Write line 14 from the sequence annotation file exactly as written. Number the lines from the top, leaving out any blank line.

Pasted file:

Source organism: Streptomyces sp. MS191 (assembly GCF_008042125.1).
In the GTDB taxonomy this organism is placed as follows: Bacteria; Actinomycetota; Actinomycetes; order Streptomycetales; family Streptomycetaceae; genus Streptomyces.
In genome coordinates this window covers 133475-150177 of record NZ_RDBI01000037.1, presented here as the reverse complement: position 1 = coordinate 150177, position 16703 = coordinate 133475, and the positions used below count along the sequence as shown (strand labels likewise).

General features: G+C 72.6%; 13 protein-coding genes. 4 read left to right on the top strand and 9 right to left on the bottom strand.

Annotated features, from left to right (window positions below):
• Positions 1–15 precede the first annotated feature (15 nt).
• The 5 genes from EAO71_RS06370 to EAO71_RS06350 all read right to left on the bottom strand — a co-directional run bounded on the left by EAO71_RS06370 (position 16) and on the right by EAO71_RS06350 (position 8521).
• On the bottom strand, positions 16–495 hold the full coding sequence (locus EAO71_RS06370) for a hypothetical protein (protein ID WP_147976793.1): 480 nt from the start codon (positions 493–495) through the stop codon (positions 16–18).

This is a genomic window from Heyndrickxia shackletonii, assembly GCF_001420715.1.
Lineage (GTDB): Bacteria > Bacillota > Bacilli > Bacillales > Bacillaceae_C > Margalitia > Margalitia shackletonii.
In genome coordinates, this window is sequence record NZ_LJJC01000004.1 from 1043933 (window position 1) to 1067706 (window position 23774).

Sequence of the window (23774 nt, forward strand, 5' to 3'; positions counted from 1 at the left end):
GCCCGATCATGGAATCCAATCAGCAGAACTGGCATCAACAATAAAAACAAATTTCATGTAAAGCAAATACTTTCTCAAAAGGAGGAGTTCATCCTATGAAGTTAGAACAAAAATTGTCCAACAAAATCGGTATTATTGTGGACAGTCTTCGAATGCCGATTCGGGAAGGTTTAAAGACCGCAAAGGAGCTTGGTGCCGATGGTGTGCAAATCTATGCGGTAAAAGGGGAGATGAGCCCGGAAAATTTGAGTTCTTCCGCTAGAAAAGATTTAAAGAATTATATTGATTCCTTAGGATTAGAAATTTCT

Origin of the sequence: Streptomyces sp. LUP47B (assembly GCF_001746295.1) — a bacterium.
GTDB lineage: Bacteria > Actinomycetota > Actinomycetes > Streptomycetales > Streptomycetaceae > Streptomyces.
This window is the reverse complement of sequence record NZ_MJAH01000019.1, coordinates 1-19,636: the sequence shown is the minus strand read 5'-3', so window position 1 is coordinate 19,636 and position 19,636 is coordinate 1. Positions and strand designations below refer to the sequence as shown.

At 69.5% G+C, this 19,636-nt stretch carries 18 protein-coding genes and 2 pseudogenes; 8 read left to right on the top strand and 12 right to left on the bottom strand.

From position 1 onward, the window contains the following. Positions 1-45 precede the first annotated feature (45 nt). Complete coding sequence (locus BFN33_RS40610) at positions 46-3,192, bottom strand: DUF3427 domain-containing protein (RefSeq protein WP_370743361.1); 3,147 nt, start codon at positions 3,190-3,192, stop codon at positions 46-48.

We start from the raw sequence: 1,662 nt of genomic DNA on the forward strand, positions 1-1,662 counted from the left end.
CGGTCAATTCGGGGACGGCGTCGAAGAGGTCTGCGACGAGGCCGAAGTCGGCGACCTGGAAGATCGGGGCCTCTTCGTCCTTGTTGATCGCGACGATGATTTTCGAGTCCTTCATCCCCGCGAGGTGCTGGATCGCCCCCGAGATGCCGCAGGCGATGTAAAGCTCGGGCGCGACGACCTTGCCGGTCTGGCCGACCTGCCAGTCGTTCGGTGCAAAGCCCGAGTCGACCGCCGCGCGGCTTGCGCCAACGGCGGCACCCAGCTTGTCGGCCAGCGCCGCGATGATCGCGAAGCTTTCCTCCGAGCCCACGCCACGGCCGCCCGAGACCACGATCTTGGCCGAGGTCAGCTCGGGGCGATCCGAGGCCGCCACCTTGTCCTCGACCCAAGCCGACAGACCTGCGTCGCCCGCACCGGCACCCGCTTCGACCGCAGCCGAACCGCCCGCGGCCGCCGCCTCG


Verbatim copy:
Origin of the sequence: Streptomyces sp. LUP47B (assembly GCF_001746295.1) — a bacterium.